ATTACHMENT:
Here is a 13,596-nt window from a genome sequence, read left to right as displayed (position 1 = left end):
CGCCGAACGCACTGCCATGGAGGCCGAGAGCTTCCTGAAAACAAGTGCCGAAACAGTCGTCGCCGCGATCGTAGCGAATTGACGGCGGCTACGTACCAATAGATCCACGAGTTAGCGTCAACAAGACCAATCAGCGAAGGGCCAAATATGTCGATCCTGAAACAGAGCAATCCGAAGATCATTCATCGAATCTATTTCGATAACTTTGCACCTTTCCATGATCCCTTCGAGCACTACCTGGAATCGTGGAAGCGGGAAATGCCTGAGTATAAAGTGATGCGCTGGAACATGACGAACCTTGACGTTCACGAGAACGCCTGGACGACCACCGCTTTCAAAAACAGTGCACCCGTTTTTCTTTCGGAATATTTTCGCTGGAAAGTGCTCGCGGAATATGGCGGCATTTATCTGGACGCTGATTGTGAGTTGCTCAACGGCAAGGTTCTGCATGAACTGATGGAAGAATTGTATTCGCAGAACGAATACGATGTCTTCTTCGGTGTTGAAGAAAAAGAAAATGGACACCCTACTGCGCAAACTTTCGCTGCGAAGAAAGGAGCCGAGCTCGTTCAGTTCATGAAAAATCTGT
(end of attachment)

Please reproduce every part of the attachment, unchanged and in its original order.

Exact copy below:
Here is a 13,596-nt window from a genome sequence, read left to right as displayed (position 1 = left end):
CGCCGAACGCACTGCCATGGAGGCCGAGAGCTTCCTGAAAACAAGTGCCGAAACAGTCGTCGCCGCGATCGTAGCGAATTGACGGCGGCTACGTACCAATAGATCCACGAGTTAGCGTCAACAAGACCAATCAGCGAAGGGCCAAATATGTCGATCCTGAAACAGAGCAATCCGAAGATCATTCATCGAATCTATTTCGATAACTTTGCACCTTTCCATGATCCCTTCGAGCACTACCTGGAATCGTGGAAGCGGGAAATGCCTGAGTATAAAGTGATGCGCTGGAACATGACGAACCTTGACGTTCACGAGAACGCCTGGACGACCACCGCTTTCAAAAACAGTGCACCCGTTTTTCTTTCGGAATATTTTCGCTGGAAAGTGCTCGCGGAATATGGCGGCATTTATCTGGACGCTGATTGTGAGTTGCTCAACGGCAAGGTTCTGCATGAACTGATGGAAGAATTGTATTCGCAGAACGAATACGATGTCTTCTTCGGTGTTGAAGAAAAAGAAAATGGACACCCTACTGCGCAAACTTTCGCTGCGAAGAAAGGAGCCGAGCTCGTTCAGTTCATGAAAAATCTGT